The latest audit of the Connecticut Port Authority was released Thursday by the state’s audit office. The report cited several areas of concern about CPA activities from failure to implement formal written policies and a lack of ethical standards to how Authority credit cards were abused by former employees.
The report found that the troubled state agency could not account for 36 lodging and meal transactions, totaling nearly $6,000 in the 2018-2019 budget years.
Eight of the transactions amounted to nearly $2,000 in spending on what appeared to be expensive alcohol.
Connecticut businessman Kevin Blacker has opposed the lack of transparency at the CPA in the past. He said he wasn’t surprised by the findings.
“There’s definitely more that needs to be found out, who contracts were awarded to. I think that audits are administrative and somewhat narrow in their scope and they’re not, as somebody very smart explained to me, they’re not a substitute for fact finding and there’s definitely a need for more fact finding.”
Senator Carlo Leone, a Democrat who co-chairs the Transportation Committee, says under the Lamont administration the Port Authority is going through a complete overhaul and is committed to fixing the problems.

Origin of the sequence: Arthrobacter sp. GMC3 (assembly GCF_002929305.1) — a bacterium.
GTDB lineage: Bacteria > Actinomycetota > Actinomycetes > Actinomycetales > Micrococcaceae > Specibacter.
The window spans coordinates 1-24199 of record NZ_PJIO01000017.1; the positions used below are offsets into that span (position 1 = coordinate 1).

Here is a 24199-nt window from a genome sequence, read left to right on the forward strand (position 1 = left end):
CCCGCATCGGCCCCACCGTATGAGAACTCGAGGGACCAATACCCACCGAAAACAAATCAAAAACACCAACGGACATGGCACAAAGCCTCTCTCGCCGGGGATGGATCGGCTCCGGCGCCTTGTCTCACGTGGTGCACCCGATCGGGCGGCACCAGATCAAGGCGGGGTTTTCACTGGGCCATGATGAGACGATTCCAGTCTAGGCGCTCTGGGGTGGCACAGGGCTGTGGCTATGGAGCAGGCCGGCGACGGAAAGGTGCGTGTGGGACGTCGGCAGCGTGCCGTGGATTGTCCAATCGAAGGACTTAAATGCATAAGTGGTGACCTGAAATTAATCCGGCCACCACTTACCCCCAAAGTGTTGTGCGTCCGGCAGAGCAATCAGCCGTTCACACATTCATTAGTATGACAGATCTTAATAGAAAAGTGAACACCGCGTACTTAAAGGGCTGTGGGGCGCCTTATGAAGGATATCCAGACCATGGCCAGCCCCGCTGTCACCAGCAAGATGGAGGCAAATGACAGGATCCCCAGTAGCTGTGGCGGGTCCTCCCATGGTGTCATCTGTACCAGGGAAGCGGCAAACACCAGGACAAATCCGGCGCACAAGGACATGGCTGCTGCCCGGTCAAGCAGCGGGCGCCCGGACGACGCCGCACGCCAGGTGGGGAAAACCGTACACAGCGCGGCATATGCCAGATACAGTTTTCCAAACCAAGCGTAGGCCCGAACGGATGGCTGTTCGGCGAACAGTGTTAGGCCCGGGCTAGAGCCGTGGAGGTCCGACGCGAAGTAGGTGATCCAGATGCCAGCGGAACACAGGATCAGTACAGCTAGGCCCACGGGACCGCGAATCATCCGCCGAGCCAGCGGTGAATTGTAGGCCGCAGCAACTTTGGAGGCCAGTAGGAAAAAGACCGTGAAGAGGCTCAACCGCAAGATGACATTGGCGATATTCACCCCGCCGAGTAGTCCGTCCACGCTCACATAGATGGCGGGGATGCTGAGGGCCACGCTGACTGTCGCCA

“That’s going to take more time than just an audit release, and that’s where we are at the present date. And that will allow us, as the Transportation Committee, to determine the next steps going forward.”
He says that might include a public hearing.
“As we get a little bit more information from other entities that the committee has asked for, information, we will be looking to see whether we can maybe speed up that process and potentially have a meeting before the start of session.”
Senate Republican leader Len Fasano wants an immediate public hearing. He says the slow drip of information about the management of the authority further damages public trust in the agency.
The Authority, which is a quasi-public agency, has been the focus of state and media attention since this summer when two former Board chairs resigned, and the executive director was placed on administrative leave.
David Kooris, acting chair of the Port Authority, tells WSHU he has started to get “his hands around this and address the issues.” He also says he is willing to cooperate with any legislative committee.